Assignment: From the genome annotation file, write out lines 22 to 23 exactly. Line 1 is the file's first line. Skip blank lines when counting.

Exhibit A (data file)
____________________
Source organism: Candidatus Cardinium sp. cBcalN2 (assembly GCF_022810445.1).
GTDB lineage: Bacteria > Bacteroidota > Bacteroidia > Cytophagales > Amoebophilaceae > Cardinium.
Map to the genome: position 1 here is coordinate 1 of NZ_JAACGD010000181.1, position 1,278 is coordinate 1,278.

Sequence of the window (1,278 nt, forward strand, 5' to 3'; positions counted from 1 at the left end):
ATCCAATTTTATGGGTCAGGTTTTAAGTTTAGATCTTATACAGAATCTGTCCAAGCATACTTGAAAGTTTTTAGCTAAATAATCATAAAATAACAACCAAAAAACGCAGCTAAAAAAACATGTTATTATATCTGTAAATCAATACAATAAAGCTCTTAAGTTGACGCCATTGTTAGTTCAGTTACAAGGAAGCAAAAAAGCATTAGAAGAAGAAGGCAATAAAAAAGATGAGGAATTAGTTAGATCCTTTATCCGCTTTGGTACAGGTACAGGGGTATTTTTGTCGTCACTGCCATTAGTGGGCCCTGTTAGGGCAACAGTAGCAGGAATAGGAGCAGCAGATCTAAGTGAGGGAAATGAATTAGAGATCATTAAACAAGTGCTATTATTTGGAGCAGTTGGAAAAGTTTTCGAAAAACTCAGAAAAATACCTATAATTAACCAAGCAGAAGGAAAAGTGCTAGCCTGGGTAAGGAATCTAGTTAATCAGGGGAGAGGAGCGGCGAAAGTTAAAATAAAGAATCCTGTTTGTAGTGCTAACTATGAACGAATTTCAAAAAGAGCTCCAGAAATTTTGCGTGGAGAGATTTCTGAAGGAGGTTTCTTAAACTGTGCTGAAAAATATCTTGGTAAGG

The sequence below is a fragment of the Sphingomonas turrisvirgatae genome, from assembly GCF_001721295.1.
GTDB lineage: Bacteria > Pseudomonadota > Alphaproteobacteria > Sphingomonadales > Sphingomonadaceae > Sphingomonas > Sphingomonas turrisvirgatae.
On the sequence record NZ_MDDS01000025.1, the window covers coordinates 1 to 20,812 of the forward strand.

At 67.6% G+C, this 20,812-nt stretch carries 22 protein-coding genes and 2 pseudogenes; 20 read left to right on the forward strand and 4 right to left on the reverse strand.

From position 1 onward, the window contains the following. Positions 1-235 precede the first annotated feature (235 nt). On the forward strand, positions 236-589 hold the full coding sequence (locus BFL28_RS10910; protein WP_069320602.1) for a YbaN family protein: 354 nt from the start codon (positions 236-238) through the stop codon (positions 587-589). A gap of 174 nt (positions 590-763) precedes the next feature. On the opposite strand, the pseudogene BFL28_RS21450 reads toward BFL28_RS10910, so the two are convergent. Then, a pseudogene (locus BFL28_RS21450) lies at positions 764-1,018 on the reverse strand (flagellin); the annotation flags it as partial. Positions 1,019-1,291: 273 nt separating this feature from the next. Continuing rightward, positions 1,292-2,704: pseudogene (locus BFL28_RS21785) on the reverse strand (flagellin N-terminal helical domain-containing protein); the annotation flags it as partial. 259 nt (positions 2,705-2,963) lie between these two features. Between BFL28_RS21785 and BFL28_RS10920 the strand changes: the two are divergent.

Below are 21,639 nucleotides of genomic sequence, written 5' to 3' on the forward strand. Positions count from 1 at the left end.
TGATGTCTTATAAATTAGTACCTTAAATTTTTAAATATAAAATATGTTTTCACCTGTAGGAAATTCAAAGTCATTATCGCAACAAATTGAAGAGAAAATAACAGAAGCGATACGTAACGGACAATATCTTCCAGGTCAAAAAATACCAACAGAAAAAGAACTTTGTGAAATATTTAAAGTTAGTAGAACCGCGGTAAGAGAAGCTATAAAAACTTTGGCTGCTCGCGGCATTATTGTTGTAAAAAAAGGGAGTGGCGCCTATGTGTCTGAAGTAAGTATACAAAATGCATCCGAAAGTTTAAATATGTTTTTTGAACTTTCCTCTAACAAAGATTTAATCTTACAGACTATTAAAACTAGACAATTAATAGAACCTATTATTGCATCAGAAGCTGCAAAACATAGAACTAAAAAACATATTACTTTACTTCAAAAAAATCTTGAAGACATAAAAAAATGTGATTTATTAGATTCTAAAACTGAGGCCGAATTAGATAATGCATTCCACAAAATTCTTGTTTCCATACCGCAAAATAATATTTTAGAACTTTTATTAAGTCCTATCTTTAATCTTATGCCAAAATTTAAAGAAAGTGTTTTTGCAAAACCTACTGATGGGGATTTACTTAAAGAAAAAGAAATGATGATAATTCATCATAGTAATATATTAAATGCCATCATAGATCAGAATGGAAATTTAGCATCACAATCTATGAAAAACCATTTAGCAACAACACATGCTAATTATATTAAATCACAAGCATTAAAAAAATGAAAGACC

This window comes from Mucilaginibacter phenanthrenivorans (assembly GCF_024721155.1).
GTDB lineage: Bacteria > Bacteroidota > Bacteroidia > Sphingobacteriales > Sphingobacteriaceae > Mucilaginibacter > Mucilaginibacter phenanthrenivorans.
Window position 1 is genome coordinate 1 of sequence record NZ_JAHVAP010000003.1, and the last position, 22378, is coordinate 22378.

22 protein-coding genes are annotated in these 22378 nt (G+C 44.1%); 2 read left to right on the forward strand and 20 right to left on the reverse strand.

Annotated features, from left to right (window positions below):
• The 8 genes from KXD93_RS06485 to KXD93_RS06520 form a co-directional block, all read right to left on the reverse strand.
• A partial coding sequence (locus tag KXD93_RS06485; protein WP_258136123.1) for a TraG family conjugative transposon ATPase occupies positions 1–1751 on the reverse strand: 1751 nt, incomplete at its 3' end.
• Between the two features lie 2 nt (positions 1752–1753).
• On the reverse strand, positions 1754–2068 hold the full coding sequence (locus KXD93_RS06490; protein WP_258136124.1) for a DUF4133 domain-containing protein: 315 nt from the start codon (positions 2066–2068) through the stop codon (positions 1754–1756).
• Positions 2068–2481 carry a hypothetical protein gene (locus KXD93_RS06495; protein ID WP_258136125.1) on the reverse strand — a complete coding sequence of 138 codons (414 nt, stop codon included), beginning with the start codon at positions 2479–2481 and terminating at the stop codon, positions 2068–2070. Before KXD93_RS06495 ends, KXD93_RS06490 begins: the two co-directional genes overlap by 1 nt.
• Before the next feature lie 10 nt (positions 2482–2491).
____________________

• Positions 2068–2481 carry a hypothetical protein gene (locus KXD93_RS06495; protein ID WP_258136125.1) on the reverse strand — a complete coding sequence of 138 codons (414 nt, stop codon included), beginning with the start codon at positions 2479–2481 and terminating at the stop codon, positions 2068–2070. Before KXD93_RS06495 ends, KXD93_RS06490 begins: the two co-directional genes overlap by 1 nt.
• Before the next feature lie 10 nt (positions 2482–2491).